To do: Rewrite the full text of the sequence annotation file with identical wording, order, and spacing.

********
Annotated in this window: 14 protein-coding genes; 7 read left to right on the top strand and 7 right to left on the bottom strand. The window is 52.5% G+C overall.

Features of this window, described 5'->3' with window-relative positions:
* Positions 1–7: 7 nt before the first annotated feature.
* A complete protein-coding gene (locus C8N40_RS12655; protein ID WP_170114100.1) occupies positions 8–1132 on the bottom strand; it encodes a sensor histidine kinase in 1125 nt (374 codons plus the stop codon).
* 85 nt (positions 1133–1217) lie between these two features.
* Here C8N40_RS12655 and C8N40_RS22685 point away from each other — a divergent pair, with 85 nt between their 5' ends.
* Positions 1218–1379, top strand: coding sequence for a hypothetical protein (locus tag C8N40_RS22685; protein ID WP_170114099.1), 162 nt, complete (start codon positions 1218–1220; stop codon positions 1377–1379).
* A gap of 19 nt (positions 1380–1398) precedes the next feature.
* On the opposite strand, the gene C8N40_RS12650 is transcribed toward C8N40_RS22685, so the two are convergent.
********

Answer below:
Annotated in this window: 14 protein-coding genes; 7 read left to right on the top strand and 7 right to left on the bottom strand. The window is 52.5% G+C overall.

Features of this window, described 5'->3' with window-relative positions:
* Positions 1–7: 7 nt before the first annotated feature.
* A complete protein-coding gene (locus C8N40_RS12655; protein ID WP_170114100.1) occupies positions 8–1132 on the bottom strand; it encodes a sensor histidine kinase in 1125 nt (374 codons plus the stop codon).
* 85 nt (positions 1133–1217) lie between these two features.
* Here C8N40_RS12655 and C8N40_RS22685 point away from each other — a divergent pair, with 85 nt between their 5' ends.
* Positions 1218–1379, top strand: coding sequence for a hypothetical protein (locus tag C8N40_RS22685; protein ID WP_170114099.1), 162 nt, complete (start codon positions 1218–1220; stop codon positions 1377–1379).
* A gap of 19 nt (positions 1380–1398) precedes the next feature.
* On the opposite strand, the gene C8N40_RS12650 is transcribed toward C8N40_RS22685, so the two are convergent.